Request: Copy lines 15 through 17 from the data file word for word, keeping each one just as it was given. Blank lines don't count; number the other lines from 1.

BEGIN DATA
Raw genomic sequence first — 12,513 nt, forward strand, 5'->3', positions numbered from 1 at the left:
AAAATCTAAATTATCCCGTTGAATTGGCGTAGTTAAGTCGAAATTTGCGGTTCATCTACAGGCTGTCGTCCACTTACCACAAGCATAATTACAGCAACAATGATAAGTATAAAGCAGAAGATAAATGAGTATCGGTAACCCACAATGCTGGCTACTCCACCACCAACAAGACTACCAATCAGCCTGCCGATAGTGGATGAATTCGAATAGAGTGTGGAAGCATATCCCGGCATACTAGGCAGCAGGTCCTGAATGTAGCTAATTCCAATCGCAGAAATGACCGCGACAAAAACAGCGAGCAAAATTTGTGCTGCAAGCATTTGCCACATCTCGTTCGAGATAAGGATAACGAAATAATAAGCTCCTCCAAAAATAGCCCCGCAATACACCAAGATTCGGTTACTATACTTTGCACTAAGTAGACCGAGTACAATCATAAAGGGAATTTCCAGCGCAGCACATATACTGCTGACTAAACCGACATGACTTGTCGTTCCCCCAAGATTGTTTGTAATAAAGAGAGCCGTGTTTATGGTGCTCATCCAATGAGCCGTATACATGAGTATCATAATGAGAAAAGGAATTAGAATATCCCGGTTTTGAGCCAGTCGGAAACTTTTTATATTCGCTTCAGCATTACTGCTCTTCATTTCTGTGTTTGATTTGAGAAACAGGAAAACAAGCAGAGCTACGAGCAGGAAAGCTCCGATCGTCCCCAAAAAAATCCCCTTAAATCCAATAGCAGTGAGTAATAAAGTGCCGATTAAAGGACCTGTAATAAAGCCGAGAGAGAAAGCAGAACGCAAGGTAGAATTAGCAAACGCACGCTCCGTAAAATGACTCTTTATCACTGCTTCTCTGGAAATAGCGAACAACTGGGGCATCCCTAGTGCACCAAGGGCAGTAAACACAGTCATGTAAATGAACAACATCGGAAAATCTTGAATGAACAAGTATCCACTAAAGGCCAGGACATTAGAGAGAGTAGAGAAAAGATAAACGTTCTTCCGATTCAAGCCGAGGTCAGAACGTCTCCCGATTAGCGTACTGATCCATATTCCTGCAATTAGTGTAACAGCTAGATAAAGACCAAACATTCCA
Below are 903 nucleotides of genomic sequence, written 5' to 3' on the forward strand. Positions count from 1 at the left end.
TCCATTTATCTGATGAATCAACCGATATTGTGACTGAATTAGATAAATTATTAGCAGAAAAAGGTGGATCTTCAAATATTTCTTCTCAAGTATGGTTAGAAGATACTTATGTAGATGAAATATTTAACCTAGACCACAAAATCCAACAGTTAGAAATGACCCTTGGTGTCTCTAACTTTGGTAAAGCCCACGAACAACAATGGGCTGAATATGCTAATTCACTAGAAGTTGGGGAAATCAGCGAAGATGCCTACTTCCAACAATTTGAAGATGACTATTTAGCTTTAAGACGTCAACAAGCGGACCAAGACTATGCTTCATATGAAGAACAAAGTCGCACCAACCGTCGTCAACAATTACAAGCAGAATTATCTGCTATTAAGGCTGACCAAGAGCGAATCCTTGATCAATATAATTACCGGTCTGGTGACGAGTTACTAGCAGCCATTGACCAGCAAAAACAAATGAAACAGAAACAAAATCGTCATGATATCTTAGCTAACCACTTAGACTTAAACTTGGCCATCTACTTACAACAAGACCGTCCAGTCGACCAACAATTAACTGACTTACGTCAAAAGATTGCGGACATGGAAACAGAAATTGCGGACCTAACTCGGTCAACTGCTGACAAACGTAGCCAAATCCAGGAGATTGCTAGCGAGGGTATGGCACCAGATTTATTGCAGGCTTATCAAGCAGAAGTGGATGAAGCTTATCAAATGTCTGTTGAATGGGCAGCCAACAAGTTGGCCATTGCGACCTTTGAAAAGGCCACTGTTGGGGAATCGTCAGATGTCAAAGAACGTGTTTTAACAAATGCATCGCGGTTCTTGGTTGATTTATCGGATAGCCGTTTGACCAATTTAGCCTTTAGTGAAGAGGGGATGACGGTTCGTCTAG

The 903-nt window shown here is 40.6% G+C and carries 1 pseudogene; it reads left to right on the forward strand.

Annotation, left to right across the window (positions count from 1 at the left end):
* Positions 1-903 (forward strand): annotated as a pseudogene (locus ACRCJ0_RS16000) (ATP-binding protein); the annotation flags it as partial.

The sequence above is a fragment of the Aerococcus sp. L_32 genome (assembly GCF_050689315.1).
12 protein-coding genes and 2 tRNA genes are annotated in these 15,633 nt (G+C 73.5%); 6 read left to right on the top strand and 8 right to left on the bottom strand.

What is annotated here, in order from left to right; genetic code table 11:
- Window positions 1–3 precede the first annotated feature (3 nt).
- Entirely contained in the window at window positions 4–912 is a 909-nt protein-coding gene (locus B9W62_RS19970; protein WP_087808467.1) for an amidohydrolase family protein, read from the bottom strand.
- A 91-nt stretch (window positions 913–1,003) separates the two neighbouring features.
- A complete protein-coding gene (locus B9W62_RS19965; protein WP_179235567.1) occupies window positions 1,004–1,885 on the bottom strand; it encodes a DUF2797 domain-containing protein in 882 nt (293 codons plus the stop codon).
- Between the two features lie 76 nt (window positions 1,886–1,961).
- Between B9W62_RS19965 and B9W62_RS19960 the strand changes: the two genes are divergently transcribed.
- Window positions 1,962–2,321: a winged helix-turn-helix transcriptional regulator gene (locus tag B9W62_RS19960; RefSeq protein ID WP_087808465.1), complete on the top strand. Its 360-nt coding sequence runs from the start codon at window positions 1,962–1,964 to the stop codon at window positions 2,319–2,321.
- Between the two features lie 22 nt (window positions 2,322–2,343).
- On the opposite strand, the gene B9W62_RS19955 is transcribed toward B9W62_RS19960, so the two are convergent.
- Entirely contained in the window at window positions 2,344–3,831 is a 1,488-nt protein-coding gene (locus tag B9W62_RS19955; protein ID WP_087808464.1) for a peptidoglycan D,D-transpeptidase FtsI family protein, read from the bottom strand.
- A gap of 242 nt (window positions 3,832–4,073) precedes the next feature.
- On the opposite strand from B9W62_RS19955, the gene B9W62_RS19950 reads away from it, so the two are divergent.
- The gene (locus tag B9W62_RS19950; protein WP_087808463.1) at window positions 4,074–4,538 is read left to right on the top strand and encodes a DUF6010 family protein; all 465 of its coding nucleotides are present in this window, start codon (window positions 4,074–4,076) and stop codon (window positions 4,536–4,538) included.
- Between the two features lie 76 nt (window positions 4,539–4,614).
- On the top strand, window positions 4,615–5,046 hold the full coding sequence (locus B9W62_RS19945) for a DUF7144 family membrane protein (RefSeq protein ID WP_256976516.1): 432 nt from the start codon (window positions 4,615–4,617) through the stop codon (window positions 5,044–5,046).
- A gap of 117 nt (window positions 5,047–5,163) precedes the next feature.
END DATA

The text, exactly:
- Between the two features lie 76 nt (window positions 1,886–1,961).
- Between B9W62_RS19965 and B9W62_RS19960 the strand changes: the two genes are divergently transcribed.
- Window positions 1,962–2,321: a winged helix-turn-helix transcriptional regulator gene (locus tag B9W62_RS19960; RefSeq protein ID WP_087808465.1), complete on the top strand. Its 360-nt coding sequence runs from the start codon at window positions 1,962–1,964 to the stop codon at window positions 2,319–2,321.